What about from a style perspective – do you like dressing up for red carpets?
AB: Two years ago was the first time I ended up on a worst dressed list, and I'm not going to lie, my ego flipped out. But at the same time I was like, okay – at least we are treating TIFF as a thing. We're starting to make this a little more formal instead of rolling up in Birkenstocks.
EW: When you're starting out, you don't actually know what the more polished version of yourself is. Finding that can spiral into unhealthy pressure and fear, which takes away all of the fun. Over time, I've learned that if I am comfortable it doesn't matter what everyone else thinks. It might take me time and I might not always get it perfect, but that's okay. As women, we need to be more compassionate with ourselves and with others.
Most of the time, worst dressed lists just represent anything other than the norm…
KDJ: Like this year at the Met Gala, Tracee Ellis Ross and Rihanna were the only ones who actually were avant-garde. And it's just like why! Everyone else was in these boring dresses. When it's time for a red carpet, that's when you get to play it up. You don't get to dress like that in real life.
AB: When I landed on the worst dressed list, I was wearing a hawk's wing necklace. And I did that because I'm a mom and I'm an actor. I go to set in yoga pants, and then I wear someone else's costume. The only time I actually go out is to promote a show, so I want to take a little bit of power back and become this outrageous version of myself.
EW: It's this moment to play and experiment. It doesn't have to be perfect and on the nose. It can be messy. It's exciting to try something that you haven't tried before.
How important are your characters' costumes for you?
EW: The most important thing to me about a costume is shoes. It changes the way my character stands, walks and moves around. Those have to be perfect, so I always love to try on a variety of shoes. Or sometimes, it's the first pair that the costume designer brings out and I'm like, "That's who she is!" There's something very grounding about that.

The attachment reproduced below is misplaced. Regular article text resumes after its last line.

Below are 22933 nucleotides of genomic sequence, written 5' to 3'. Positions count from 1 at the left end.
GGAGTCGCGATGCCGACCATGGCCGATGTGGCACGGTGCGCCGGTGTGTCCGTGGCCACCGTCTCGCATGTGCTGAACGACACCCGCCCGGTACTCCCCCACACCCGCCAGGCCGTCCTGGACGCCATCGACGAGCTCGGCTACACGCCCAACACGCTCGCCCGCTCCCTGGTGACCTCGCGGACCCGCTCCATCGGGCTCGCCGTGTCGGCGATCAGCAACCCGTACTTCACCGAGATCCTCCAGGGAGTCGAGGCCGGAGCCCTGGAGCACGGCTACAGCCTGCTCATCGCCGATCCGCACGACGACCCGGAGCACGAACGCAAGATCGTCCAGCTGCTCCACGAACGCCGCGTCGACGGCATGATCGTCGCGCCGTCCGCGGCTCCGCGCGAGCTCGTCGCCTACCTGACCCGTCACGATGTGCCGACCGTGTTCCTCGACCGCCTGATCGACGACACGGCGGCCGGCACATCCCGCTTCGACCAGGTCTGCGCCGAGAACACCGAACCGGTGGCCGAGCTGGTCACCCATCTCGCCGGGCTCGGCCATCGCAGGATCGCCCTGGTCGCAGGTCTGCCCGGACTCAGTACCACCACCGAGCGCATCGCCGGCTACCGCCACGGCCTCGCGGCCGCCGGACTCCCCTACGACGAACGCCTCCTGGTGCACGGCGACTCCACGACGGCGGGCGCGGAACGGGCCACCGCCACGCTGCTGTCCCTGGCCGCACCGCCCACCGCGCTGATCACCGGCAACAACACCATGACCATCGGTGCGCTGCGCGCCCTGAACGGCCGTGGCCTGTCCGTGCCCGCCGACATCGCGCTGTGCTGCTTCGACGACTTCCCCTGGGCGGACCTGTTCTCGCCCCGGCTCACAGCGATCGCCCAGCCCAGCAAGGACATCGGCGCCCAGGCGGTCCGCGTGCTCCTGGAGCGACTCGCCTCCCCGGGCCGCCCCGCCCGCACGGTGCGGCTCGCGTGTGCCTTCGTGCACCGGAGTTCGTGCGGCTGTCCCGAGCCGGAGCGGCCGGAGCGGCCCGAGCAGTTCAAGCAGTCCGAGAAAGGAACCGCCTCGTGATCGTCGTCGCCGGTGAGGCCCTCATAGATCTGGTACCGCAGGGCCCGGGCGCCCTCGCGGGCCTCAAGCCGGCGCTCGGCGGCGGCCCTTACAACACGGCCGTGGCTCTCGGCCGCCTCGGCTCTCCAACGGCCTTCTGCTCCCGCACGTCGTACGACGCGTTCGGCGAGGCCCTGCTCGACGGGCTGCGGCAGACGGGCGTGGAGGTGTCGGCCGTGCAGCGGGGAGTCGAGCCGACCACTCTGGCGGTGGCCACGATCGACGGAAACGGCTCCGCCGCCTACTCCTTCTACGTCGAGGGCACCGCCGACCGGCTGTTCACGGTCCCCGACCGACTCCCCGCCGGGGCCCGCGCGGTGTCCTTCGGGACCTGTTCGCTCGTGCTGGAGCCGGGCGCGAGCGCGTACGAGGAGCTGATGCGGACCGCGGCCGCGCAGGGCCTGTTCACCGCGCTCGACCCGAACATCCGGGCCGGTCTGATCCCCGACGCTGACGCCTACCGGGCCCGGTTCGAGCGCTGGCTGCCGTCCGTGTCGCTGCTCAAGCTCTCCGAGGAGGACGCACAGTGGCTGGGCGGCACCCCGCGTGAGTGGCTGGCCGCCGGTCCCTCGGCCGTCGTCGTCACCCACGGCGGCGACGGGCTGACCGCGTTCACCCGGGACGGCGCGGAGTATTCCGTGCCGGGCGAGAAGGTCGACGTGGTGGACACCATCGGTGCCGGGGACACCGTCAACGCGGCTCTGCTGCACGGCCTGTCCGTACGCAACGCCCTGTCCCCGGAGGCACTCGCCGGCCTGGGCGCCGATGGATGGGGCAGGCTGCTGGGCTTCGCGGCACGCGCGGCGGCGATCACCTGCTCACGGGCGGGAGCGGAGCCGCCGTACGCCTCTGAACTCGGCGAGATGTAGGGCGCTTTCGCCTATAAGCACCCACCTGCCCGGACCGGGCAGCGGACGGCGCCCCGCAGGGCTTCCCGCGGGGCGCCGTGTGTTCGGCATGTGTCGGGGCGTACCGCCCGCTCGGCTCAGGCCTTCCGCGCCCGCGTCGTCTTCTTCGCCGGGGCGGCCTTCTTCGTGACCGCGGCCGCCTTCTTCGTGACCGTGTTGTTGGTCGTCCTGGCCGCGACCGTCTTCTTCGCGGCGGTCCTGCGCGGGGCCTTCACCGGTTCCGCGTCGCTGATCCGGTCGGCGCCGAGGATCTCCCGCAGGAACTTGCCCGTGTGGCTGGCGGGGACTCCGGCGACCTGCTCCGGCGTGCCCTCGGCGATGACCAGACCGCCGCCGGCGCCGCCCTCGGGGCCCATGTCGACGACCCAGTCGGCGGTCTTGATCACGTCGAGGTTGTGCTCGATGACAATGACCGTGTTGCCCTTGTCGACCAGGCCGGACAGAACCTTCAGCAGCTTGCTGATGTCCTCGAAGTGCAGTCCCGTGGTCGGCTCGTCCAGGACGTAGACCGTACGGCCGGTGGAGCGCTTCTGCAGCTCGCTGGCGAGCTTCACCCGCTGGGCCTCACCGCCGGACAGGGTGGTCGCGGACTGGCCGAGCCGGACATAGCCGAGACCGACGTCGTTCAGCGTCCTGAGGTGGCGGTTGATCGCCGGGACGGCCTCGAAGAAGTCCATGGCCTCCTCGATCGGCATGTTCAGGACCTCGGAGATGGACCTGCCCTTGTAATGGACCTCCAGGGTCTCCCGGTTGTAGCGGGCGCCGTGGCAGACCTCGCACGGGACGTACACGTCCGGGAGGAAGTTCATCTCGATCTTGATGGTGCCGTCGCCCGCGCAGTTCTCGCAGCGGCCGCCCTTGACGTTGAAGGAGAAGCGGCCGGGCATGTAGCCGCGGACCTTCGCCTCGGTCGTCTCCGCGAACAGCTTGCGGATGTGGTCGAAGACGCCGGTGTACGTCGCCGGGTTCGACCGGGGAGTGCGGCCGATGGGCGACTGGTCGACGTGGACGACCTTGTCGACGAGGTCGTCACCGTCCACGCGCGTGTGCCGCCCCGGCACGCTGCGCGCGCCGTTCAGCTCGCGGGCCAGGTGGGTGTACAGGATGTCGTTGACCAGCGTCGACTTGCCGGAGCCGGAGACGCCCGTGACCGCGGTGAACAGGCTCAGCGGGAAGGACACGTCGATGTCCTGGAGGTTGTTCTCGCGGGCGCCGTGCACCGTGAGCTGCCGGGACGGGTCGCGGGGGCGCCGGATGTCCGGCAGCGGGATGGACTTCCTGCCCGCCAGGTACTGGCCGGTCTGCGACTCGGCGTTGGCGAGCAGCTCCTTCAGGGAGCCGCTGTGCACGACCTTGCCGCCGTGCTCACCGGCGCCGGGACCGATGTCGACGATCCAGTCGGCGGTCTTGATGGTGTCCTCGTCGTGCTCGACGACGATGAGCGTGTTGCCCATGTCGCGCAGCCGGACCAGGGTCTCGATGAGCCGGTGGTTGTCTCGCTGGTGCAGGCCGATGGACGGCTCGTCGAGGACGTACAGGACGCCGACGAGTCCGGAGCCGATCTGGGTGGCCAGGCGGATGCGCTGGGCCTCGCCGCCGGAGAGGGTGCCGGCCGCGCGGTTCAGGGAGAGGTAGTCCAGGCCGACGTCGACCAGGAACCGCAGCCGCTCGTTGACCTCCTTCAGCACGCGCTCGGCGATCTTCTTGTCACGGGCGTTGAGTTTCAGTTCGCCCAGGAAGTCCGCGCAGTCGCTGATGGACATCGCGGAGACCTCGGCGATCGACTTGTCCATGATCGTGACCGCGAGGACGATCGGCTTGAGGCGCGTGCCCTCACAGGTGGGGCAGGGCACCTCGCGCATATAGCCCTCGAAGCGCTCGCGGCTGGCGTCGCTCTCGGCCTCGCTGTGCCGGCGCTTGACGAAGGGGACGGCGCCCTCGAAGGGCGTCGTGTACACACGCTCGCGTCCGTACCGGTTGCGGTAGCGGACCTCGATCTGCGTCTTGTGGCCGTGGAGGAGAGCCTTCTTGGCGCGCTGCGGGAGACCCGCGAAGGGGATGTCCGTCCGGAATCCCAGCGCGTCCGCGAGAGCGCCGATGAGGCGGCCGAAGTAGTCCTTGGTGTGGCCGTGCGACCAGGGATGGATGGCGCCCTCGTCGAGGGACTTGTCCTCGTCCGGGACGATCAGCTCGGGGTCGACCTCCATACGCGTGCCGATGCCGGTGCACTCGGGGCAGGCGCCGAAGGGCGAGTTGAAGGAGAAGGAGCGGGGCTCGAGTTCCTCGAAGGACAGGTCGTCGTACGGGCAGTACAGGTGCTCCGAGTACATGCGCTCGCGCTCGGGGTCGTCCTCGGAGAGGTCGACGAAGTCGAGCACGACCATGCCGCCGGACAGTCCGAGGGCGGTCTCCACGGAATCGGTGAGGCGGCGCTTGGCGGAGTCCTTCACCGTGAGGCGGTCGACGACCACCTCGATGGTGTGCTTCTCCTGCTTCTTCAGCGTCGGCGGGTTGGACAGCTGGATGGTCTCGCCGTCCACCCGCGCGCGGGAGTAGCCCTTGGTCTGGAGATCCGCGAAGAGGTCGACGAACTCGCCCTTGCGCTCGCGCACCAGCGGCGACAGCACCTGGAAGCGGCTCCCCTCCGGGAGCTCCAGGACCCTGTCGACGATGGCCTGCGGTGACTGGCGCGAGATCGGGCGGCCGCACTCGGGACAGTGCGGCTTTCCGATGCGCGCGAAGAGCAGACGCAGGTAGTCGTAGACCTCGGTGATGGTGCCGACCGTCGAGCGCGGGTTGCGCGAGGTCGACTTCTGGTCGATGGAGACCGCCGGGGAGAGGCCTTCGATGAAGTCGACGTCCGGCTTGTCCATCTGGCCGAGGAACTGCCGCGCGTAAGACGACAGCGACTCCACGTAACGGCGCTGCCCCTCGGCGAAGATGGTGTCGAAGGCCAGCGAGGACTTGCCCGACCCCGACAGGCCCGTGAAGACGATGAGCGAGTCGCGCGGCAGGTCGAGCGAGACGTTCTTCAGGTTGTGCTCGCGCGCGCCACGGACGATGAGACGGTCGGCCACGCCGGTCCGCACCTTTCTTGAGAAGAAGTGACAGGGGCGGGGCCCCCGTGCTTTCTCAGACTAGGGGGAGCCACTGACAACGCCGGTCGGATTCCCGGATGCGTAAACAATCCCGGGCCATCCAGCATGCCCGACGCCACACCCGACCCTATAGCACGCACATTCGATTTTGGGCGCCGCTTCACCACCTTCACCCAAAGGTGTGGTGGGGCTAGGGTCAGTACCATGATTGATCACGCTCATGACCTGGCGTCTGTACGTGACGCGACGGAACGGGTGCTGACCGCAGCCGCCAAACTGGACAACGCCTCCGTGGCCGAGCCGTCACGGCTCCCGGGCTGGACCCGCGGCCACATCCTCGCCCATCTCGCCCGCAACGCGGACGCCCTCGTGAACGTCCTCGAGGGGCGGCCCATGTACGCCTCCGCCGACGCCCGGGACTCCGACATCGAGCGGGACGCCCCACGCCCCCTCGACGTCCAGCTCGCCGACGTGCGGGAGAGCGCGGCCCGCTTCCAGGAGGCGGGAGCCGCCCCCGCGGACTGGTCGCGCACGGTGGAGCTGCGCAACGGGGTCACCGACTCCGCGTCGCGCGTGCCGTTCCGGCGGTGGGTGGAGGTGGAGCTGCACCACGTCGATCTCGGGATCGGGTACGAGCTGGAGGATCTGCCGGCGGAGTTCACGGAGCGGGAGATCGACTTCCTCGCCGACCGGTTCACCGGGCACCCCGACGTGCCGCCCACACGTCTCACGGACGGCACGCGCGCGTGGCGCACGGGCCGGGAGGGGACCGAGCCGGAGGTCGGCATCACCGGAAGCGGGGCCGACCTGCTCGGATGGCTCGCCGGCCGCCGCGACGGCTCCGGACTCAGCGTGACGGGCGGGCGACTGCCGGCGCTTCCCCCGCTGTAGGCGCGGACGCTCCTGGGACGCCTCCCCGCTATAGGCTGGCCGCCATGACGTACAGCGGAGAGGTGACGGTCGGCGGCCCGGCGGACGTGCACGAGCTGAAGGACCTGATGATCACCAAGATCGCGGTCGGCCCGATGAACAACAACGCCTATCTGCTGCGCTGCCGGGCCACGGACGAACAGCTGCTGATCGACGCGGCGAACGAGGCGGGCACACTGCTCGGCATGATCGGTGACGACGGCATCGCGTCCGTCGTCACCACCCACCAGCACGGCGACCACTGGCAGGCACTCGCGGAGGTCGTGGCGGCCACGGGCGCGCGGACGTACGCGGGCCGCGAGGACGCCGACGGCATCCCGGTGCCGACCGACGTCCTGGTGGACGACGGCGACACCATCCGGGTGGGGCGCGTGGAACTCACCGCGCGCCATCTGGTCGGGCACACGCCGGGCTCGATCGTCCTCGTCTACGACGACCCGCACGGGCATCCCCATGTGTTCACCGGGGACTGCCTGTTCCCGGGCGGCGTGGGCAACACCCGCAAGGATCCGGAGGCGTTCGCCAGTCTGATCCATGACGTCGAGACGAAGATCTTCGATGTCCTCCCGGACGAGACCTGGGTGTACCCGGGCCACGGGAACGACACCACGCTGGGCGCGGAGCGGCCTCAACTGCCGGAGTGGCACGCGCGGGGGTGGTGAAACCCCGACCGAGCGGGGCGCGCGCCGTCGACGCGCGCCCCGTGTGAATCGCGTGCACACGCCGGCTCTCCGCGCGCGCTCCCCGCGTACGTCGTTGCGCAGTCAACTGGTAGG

KDJ: It's exciting when you have a say in what the character would wear. It is such a great way to get into that character. In one of my roles, I had to dye my hair pink and I was a punk glam princess. And that's something I'd never wear in my real life, but it just changes your demeanor. It was automatically a tougher attitude that I unconsciously adopted.
AB: The costume element is huge. To be able to step into something you'd never wear changes your physicality. It's so enticing as a performer, especially if you want to disappear into someone. If we were all to change clothing right now, it'd change how we feel about ourselves. And I think that's so interesting about human nature.
Photos shot on location at the Broadview Hotel. Recently relaunched in Toronto's Riverside District, the 126-year-old Broadview Hotel has already become a popular spot for visitors and locals thanks to its rooftop lounge with expansive views of the downtown skyline. Inside, the Romanesque Revival building has been revamped by Design Agency to include 58 guestrooms, a buzzing lobby bar and an outdoor patio overlooking Queen Street East. For more information, visit thebroadviewhotel.ca.
This interview has been condensed and edited.
And the other winners are…
The honourees for the Birks Diamond Tribute to the Year's Women in Film highlight the range of acting, directing and screenwriting talent in Canada
An Inuit filmmaker from the Canadian arctic, Arnaquq-Baril is best known for projects like Angry Inuk, which received the $25,000 Canadian Documentary Promotion Award from Telefilm Canada at last year's Hot Docs Festival in Toronto.
A resident of Cape Breton Island, Nova Scotia, director and screenwriter McKenzie's first feature, Werewolf, was filmed in the province and named one of Canada's Top 10 features by TIFF in 2016.
Bainbridge is a director, writer, producer and the co-founder of Rezolution Pictures. Her documentary, Reel Injun, won the Peabody Independent Lens award in 2010 for its exploration of Native stereotypes in movies.
Leriche's 2016 film, Before the Streets, premiered at the Berlin International Film Festival and has been recognized with 10 awards from various film festivals, as well as six nominations at the Canadian Screen Awards.
Premiering her latest project, Meditation Park, at 2017's TIFF, Shum has written and directed four other features including Double Happiness, Ninth Floor, Long Life, Happiness and Prosperity and Drive, She Said.
A National Theatre School grad and Canadian Screen Award nominee for Best Supporting Actress in Endorphine, Mackay won the 2017 Prix Iris for Best Actress in Nelly.
At just 14 years old, Pierre-Dixon has already had prominent roles in Suicide Squad, Netflix's Between and The Book of Negroes, for which she won a Canadian Screen Award in 2016 for Best Supporting Actress.
Currently preparing to direct Little Dog for CBC – and having just executive produced the first season of ABC's 10 Days in the Valley with actor Krya Sedgwick – White's other credits include Orphan Black and Maudie.
Screenwriter Arseneau is behind the new French series Faits Divers and her writing credits also include the feature length films La loi du cochon, Le dernier souffle and Sans Elle.